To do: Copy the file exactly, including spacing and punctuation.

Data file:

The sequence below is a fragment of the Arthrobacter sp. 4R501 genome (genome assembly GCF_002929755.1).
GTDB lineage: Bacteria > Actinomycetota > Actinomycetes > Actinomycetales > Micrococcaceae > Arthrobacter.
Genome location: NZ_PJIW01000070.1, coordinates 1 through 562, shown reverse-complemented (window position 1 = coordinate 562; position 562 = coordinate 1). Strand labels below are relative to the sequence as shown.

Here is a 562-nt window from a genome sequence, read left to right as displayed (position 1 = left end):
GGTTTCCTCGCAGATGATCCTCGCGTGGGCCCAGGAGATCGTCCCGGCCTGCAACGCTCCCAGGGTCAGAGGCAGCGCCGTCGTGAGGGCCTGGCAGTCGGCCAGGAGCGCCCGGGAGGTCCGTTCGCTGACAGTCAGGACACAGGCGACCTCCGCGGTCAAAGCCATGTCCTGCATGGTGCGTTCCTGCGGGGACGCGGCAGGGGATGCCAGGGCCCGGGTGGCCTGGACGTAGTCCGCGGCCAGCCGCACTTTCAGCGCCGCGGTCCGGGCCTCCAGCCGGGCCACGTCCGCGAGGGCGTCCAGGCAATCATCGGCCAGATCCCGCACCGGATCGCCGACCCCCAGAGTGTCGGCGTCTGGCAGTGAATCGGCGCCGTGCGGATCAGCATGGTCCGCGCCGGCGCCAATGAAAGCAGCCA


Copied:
The sequence below is a fragment of the Arthrobacter sp. 4R501 genome (genome assembly GCF_002929755.1).
GTDB lineage: Bacteria > Actinomycetota > Actinomycetes > Actinomycetales > Micrococcaceae > Arthrobacter.
Genome location: NZ_PJIW01000070.1, coordinates 1 through 562, shown reverse-complemented (window position 1 = coordinate 562; position 562 = coordinate 1). Strand labels below are relative to the sequence as shown.

Here is a 562-nt window from a genome sequence, read left to right as displayed (position 1 = left end):
GGTTTCCTCGCAGATGATCCTCGCGTGGGCCCAGGAGATCGTCCCGGCCTGCAACGCTCCCAGGGTCAGAGGCAGCGCCGTCGTGAGGGCCTGGCAGTCGGCCAGGAGCGCCCGGGAGGTCCGTTCGCTGACAGTCAGGACACAGGCGACCTCCGCGGTCAAAGCCATGTCCTGCATGGTGCGTTCCTGCGGGGACGCGGCAGGGGATGCCAGGGCCCGGGTGGCCTGGACGTAGTCCGCGGCCAGCCGCACTTTCAGCGCCGCGGTCCGGGCCTCCAGCCGGGCCACGTCCGCGAGGGCGTCCAGGCAATCATCGGCCAGATCCCGCACCGGATCGCCGACCCCCAGAGTGTCGGCGTCTGGCAGTGAATCGGCGCCGTGCGGATCAGCATGGTCCGCGCCGGCGCCAATGAAAGCAGCCA